The EPA estimated that compliance with a smog standard of 75 parts per billion would cost $7.6 billion to $8.5 billion a year and "yield health benefits valued between $2 billion and $19 billion."
"Benefits are likely greater than the cost of implementing the standards," said the EPA in a statement.
Electric utilities, oil companies and other businesses had lobbied hard for leaving the smog rule alone, saying the high cost of lower limits could hurt the economy.
The federal Clean Air Act requires that health standards for ozone and a handful of other air pollutants not take costs into account.
But Johnson said that ought to change. He said the Bush administration plans to propose legislation to Congress to overhaul the 1970 law so that in the future costs can be considered when setting health standards.
Any such move is likely to be met with strong opposition in Congress. Health experts and environmentalists view the setting of health standards without consideration of cost as essential for assuring public health.
Such changes "would gut the Clean Air Act which has saved countless lives and protected the health of millions of Americans for more than 35 years," said Sen. Barbara Boxer, D-Calif., chairman of the Senate Environment and Public Works Committee.
"It's disheartening that once again EPA has missed a critical opportunity to protect public health and welfare by ignoring the unanimous recommendations of its independent science advisers," said William Becker, executive director of the National Association of Clean Air Agencies, whose members will be developing programs to meet the federal air quality requirement.
Becker acknowledged that the tighter the standard the more difficult it will be to meet, but he said: "The public deserves the right to know whether the air they breathe is healthy."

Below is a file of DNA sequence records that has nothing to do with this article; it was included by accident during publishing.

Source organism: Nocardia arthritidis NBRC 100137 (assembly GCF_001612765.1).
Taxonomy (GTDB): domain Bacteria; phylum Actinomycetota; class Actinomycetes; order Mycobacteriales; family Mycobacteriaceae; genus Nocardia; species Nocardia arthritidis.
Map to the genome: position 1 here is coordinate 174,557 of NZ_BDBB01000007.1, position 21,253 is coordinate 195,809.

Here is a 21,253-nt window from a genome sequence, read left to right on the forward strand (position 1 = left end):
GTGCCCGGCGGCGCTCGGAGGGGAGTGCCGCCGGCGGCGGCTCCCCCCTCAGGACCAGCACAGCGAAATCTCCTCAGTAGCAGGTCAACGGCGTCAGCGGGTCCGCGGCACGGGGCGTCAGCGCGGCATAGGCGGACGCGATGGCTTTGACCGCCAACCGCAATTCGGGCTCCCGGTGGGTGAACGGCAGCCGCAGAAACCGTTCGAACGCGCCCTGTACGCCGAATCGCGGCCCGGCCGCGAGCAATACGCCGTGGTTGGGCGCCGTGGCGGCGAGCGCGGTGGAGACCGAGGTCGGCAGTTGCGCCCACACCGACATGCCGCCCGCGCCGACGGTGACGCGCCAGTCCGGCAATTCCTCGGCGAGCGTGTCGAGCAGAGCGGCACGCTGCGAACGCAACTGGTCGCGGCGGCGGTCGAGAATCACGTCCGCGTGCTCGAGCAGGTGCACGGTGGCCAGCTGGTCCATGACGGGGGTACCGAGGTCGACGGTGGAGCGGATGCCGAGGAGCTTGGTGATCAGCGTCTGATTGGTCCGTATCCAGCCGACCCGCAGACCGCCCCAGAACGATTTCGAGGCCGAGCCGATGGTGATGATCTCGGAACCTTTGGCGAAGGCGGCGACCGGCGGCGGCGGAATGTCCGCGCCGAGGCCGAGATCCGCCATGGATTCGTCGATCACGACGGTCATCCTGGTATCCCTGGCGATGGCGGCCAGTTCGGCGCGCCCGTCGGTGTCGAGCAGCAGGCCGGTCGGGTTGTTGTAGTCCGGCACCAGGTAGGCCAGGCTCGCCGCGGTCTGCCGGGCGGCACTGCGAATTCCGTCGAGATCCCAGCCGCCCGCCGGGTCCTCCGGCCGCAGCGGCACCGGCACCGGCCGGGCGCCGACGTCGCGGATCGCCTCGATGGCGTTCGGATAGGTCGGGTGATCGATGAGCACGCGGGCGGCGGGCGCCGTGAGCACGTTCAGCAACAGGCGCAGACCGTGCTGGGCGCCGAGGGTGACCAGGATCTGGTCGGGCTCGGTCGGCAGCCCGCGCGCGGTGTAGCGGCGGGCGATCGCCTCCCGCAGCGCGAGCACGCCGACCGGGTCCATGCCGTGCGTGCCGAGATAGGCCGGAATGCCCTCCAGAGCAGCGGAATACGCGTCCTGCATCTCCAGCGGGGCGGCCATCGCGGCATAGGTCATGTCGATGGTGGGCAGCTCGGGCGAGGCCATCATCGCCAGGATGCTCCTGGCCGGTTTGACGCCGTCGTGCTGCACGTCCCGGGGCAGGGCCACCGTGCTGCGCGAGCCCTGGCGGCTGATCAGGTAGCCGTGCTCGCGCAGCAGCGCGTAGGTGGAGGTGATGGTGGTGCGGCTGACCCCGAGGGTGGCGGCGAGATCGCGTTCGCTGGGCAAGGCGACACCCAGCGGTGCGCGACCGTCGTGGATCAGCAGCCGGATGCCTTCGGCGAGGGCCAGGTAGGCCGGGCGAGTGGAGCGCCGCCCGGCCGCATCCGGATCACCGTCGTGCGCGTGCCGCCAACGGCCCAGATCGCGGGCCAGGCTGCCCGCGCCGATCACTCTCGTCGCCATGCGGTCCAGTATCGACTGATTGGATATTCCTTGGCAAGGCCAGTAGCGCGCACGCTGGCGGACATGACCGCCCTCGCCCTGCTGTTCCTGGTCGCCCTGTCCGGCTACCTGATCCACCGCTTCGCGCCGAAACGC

Industry worries about economic harm
In recent weeks, some of the most powerful industry groups in Washington have waged an intense lobbying campaign at the White House, urging the administration to keep the current standard.
Electric utilities, the oil and chemical industries and manufacturing groups argued that lowering the standard would require states and local officials to impose new pollution controls, harming economic growth, when the science has yet to determine the health benefits conclusively. The 80 parts per billion standard was enacted by the EPA in 1997, but its implementation was delayed for several years because of court challenges by industry groups.
"Hundreds of counties haven't been able to meet the current standard set a decade ago," said John Kinsman, senior director for environment at the Edison Electric Institute, which represents most of the country's power companies. "Moving the goalpost again will inflict economic hardship on those areas without speeding air quality improvements."
The EPA has said, based on various studies, cutting smog from 80 to 75 parts per billion would prevent between 900 and 1,100 premature deaths a year and mean 1,400 fewer nonfatal heart attacks and 5,600 fewer hospital or emergency room visits. A separate study suggests that tightening the standard to 70 parts per billion could avoid as many as 3,800 premature deaths nationwide.